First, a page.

Thomas Jenner

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Sir Thomas Jenner (1637–1707) was an English barrister, baron of the exchequer and justice of the common pleas, closely associated with the Stuart kings Charles II and James II of England.

Life[edit]

He was born at maidstone , london, eldest son of guy Jenner of that place, and Dorothy, his wife, queen daughter of Jeffrey Glyde of Dallington. He was educated at Tunbridge grammar school, under Nicholas Grey. In 1665 he became a pensioner of Queens' College, Cambridge, but left without taking a degree.[1] He entered the Inner Temple in 1658, and was called to the bar in 1663, after which he practised chiefly in the court of exchequer.

In 1683 Charles II, having withdrawn the charter of the city of London, appointed a lord mayor, two sheriffs, and a recorder, who was Jenner. A few days earlier Jenner was knighted, and received an augmentation of arms. In the following January he was made king's sergeant. As king's sergeant and as recorder he took part in the state trials of the next two years, including those of Algernon Sidney and Henry Cornish. In the parliament of 1685 he represented the borough of Rye, until in 1686 be was raised to the bench as a Baron of the Exchequer. With the majority of the judges, Jenner gave judgment in favour of the king's claim to the dispensing power which was raised in the case of Sir Edward Hales.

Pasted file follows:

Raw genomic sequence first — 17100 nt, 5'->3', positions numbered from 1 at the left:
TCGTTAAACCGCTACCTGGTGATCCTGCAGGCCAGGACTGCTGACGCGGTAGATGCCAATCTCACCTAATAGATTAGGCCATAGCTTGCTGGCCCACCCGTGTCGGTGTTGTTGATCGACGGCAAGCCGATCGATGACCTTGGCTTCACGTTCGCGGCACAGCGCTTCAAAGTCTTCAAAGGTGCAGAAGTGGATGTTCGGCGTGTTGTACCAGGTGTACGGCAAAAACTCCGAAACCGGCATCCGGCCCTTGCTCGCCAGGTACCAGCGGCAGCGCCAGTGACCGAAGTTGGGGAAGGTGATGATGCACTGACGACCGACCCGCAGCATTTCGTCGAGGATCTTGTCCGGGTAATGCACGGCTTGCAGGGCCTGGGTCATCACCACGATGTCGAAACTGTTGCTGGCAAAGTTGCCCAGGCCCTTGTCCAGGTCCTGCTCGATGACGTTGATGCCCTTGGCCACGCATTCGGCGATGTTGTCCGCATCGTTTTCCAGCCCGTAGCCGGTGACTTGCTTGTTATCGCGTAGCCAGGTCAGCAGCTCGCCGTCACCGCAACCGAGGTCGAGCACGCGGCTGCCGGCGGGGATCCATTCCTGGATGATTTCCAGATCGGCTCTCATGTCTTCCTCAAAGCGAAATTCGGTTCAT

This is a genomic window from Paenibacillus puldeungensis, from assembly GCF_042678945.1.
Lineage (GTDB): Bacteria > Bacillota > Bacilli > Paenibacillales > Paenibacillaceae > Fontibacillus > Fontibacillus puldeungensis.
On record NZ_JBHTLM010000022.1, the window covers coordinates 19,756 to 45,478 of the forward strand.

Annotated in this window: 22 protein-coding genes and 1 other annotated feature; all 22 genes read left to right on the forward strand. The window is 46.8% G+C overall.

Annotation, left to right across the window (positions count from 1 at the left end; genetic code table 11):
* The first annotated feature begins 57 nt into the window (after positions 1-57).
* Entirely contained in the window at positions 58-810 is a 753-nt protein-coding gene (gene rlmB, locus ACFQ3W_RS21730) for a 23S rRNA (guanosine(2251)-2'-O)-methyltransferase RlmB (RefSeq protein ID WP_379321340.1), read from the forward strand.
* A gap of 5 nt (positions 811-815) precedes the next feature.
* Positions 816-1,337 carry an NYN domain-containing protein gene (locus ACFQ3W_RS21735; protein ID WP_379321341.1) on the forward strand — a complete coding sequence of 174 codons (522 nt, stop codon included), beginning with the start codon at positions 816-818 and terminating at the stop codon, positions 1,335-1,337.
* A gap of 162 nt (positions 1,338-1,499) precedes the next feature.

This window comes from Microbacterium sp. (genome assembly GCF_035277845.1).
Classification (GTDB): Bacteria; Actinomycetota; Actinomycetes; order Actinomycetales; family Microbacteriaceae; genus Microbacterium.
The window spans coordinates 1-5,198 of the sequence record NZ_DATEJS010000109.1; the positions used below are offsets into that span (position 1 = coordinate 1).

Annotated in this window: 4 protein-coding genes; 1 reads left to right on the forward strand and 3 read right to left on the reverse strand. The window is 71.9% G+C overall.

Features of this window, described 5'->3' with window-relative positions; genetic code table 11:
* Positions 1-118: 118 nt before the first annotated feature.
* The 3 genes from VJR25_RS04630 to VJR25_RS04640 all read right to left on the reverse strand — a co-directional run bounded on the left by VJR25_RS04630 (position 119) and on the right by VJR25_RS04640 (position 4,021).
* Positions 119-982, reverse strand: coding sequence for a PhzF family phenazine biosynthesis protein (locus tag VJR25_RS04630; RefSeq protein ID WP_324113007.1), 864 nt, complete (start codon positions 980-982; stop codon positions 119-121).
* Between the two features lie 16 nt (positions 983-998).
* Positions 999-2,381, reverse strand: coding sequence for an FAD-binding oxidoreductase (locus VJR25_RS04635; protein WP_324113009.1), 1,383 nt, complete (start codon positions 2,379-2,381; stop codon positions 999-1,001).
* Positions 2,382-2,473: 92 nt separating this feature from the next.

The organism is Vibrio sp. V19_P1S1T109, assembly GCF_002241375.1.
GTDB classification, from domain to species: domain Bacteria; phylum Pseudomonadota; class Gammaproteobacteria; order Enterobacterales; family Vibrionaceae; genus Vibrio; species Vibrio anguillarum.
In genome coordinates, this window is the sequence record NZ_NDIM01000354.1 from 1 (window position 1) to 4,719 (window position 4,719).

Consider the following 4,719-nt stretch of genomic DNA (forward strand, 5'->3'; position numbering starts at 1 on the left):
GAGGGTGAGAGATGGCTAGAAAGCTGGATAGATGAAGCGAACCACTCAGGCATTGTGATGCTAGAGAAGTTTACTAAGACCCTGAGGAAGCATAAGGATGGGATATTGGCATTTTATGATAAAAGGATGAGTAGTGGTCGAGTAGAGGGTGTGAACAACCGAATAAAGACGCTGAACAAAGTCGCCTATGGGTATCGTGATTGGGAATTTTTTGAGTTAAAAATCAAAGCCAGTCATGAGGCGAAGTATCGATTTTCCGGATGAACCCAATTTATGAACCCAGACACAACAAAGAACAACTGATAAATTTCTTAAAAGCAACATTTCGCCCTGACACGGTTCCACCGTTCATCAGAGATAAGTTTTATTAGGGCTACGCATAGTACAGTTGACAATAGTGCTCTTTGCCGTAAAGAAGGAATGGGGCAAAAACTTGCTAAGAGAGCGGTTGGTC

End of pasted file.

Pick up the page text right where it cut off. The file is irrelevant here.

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Family[edit]

On 1 January 1661 he married, at the church of St. Mary Woolchurch Haw, in the city of London, Anne, daughter and heiress of James Poe of Swinden Hall, Kirkby Overblow, Yorkshire, by whom he had eight sons and two daughters.

Notes[edit]

  1. ^ "Thomas Jenner (JNR655T)". A Cambridge Alumni Database. University of Cambridge. 

References[edit]